In the United States, we’re not used to negotiating a price for our every day purchases. But when you’re buying a home, not negotiating the sellers’ asking price may mean paying more than the home’s fair market value. To avoid feeling that you paid too much, you must learn the art of give and take for a successful purchase price.

For example, you may find your dream house with an asking price of $112,000. Your real estate agent tells you that comparable homes in the area sold in the last six months for $100,000 to $110,000, so you make an offer of $100,000. Before formally presenting the offer to the sellers, your real estate attorney or agent prepares a contract, writing in the appropriate contingencies, including the condition that all appliances and light fixtures remain in the home.

Within a few days, you receive a counter-offer of $110,000 with the seller’s contingency that you submit a pre-approval letter from your lender. After a few more rounds, the seller finally agrees to come down to $105,000 if you move the closing day from four weeks to six weeks to allow their kids to finish school.

Because you need to close in four weeks, you offer to let the sellers rent the house from you for two weeks after closing. The sellers accept. Finally, you have a deal!

Remember, the goal is not to crush the seller by getting everything your way. It is about getting your dream house at a fair price. And negotiations always involve a little compromise and give and take.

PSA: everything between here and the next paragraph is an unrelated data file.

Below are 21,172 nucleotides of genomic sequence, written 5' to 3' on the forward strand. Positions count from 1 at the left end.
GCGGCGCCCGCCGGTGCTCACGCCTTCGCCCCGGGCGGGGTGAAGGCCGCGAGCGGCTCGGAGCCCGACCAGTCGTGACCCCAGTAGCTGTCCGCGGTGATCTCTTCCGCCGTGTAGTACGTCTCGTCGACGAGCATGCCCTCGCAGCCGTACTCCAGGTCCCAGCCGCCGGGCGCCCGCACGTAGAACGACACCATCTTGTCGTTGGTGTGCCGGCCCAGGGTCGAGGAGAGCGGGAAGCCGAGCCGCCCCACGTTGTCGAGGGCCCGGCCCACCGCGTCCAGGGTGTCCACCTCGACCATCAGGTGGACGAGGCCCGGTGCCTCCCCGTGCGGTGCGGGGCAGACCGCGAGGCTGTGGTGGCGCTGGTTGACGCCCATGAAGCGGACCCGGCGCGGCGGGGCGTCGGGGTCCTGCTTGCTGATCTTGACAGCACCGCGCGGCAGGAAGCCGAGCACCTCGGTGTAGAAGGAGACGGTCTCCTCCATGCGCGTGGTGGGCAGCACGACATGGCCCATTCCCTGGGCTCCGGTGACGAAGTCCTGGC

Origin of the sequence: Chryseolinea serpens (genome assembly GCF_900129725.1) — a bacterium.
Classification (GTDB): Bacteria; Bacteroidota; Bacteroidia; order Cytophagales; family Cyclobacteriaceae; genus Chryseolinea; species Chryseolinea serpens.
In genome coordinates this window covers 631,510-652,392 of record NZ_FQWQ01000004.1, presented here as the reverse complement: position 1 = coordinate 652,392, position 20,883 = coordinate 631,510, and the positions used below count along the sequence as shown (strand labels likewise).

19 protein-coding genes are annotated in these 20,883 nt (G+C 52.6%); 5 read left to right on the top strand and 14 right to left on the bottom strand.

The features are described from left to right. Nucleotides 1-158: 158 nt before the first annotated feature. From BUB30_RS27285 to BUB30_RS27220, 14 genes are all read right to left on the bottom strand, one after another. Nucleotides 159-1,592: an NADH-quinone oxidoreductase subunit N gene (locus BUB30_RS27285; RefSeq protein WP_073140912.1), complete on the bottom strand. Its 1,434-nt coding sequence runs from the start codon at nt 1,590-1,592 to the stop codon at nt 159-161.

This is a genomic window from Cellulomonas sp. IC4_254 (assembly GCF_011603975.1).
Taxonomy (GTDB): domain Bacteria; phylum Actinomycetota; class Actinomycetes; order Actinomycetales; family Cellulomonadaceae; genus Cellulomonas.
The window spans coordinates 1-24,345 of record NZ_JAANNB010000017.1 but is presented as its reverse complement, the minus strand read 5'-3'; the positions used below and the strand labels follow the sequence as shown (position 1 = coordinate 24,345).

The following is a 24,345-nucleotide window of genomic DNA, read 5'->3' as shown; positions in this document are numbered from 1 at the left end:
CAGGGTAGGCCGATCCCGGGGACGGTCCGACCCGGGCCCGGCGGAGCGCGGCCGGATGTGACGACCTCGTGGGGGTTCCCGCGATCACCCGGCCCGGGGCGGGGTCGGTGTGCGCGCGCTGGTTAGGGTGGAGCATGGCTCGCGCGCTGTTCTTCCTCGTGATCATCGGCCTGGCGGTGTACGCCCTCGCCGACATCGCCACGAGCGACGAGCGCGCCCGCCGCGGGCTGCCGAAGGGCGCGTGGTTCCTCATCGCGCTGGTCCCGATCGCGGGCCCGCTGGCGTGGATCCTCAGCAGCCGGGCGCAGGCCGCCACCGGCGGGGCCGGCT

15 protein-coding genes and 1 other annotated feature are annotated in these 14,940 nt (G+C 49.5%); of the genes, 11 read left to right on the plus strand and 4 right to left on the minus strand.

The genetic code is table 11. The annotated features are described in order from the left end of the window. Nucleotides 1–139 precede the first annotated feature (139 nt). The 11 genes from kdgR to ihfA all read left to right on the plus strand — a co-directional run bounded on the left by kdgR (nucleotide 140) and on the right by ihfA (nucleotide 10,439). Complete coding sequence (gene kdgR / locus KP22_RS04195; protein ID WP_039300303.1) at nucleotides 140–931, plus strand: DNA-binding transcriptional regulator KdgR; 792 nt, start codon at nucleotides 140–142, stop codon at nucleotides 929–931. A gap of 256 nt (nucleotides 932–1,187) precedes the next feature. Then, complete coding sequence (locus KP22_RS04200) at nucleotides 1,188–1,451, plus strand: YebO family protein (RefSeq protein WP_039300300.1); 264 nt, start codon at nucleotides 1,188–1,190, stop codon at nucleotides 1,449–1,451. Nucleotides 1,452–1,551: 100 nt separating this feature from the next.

Negotiating Tips:
  • Whoever made the most recent offer is legally bound to that offer until it’s either withdrawn by that party or the other party answers.
  • Get it in writing! That includes all counter-offers and contingencies to the purchase offer, initialed by both parties. Your real estate attorney can make sure all amendments are legal and clear to both sides.
  • EVERYTHING IS NEGOTIABLE: From the price, to the closing date, to the chandelier in the dining room.
  • The bigger the gap between the asking price and the offering price, the more time you should allow to reach a mutually satisfactory price.
  • Be aware of how long the home has been on the market. If it’s been a few months, you might have a slight edge when negotiating.
  • Ask your attorney to include a contingency about home inspection. A home inspection typically isn’t done until after a purchase offer is made, so often the negotiating phase begins without a thorough picture of the home. Once you learn the home’s physical problems, if any, you can ask the seller to make the repairs or lower the price, or you may choose to walk away if you think the problems are too extensive, AS LONG AS your attorney has included a contingency! If the contract says you must buy the home at a particular price “as is” or with narrow limitations, you don’t have much bargaining power.
  • If you’re not the only buyer bidding on a home, remember that the seller is looking for the best offer in terms of price, terms (who’s paying for closing, repairs, etc.), and contingencies. Too many conditions and the seller may very well go with less-demanding buyer.
  • Pick your battles. Know ahead of time what’s really non-negotiable to you, and be willing to compromise on the lesser issues.
  • Last, but not least, keep emotions out your finances. If you can only afford to pay $150,000 for a home, don’t go far above that number in a panic that you might lose this house. Be willing to walk away.
Translate »
Click here for our NMLS Consumer Access page.